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Former “spy” was a beacon of happiness during her 101 years

Remembering Eileen Glavin: “I just think she really was this beacon of happiness and kindness that was quite infectious.”
Eileen Glavin
New West resident Eileen Glavin once worked as a "spy" in the Second World War. She passed away Jan. 29 at 101.

Eileen Glavin may once have worked as a spy during the Second World War, but it was in her day-to-day life in the decades that followed where she made her greatest impact.

Eileen, a longtime New Westminster resident, passed away on Jan. 29 at the age of 101.

Tony Glavin, one of Eileen’s four sons, said his mother was hugely impactful to many of the people she encountered in the community, not just her family.

“She seemed to kind of lighten up their day and had a way of bringing happiness into their lives,” he said. “I've been so grateful to hear the comments from people who were friends of mine, or neighbours of mine, that just thoroughly enjoyed her company and bumping into her in the community. So that's her legacy, for sure. I just think she really was this beacon of happiness and kindness that was quite infectious.”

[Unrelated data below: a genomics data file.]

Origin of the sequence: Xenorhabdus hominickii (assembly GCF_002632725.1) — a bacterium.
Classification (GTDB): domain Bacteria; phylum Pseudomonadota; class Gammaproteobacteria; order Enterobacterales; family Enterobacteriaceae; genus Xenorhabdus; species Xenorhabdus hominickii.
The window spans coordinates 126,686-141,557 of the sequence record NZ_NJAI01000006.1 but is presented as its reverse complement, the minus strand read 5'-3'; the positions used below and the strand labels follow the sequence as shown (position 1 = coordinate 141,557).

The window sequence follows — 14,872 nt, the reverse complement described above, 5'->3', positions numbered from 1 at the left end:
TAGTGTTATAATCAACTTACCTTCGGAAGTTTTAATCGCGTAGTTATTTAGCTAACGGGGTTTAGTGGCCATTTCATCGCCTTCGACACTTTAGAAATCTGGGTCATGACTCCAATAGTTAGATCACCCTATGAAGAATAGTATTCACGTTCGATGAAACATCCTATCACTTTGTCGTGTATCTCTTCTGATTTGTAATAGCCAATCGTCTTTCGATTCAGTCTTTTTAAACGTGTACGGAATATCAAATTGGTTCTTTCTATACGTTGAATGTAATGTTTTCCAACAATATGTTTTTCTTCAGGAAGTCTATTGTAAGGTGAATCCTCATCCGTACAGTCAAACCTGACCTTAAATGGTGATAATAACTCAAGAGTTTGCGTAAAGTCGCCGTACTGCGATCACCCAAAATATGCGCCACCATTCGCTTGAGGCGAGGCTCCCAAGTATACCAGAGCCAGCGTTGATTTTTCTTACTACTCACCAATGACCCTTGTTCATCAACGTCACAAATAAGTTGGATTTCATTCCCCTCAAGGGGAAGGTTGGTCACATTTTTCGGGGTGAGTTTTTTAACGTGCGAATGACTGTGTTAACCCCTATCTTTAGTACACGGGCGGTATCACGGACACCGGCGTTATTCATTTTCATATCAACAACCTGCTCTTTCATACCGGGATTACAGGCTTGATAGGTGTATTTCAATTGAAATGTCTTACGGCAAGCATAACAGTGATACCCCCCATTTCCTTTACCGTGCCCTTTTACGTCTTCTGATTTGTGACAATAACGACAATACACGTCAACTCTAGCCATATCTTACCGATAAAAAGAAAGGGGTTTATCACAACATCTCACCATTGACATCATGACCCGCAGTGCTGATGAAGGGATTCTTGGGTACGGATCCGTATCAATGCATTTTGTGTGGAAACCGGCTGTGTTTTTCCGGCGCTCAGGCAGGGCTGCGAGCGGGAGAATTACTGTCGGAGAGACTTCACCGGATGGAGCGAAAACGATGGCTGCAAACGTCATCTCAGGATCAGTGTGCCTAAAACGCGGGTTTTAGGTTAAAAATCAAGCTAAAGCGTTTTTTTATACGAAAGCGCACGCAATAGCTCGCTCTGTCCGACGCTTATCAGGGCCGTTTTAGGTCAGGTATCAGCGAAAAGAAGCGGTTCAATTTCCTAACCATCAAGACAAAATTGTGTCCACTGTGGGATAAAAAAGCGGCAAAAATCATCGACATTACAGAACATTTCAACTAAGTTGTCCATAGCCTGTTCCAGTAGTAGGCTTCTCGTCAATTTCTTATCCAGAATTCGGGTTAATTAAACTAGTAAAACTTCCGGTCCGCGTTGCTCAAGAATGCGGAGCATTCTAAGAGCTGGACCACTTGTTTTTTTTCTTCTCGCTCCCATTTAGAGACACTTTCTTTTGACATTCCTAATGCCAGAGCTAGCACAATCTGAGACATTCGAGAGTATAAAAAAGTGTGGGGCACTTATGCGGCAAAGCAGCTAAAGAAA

Born in Barking, Essex, England on June 16, 1921, Eileen moved to Canada in 1957, settling in Burnaby and raising her sons. She is survived by sons Terry, David and Anthony, and was predeceased by her eldest son, Michael.

Tony recalled times when some of his teenage friends needed a place to stay, and would live with his family for a period of time.

“They just revere my mother as this great caregiver and adult who gave them the time of day and was really kind to them,” he said. “And, you know, we feel that way as her children, obviously, too.”

When Tony was about 10, Eileen became a nanny to Rabbi and Shandi Feuerstein’s eight children. She worked with the family for 19 years, only retiring at the age of 79 when the family returned to their home in New Jersey.

Eileen moved to New Westminster in 1999, first staying with Tony and his family before moving into her own apartment in the Queen’s Park neighbourhood, living there until she was 98. She spent her final years, at the Kiwanis Care Centre, where she enjoyed activities like trivia and spelling.

“She really loved it,” Tony said. “They're really fine people who made her life very enjoyable and fun.”

In September, Kiwanis Care Centre staff took Eileen to Queen’s Park to lay flowers in honour of Queen Elizabeth.

In late 2022, Eileen received a special visit from the children she’d cared for as a nanny, having stayed in touch with the family after they moved back to the United States.

“All of them were back (for a wedding) and they all went out to visit my mother,” Tony said. “And it was just wonderful for her. They sang all the songs that my mom used to sing to them.”

Up until January, Eileen hadn’t been ill, but her condition deteriorated after she had a fall.

“She was in a lot of pain. She said, ‘I think the time's up now; I really do,’” Tony said. “And so we had this period over the last week where I kind of let everybody know that it looked like she was into her last days, and they should really come and see her, and everyone did.”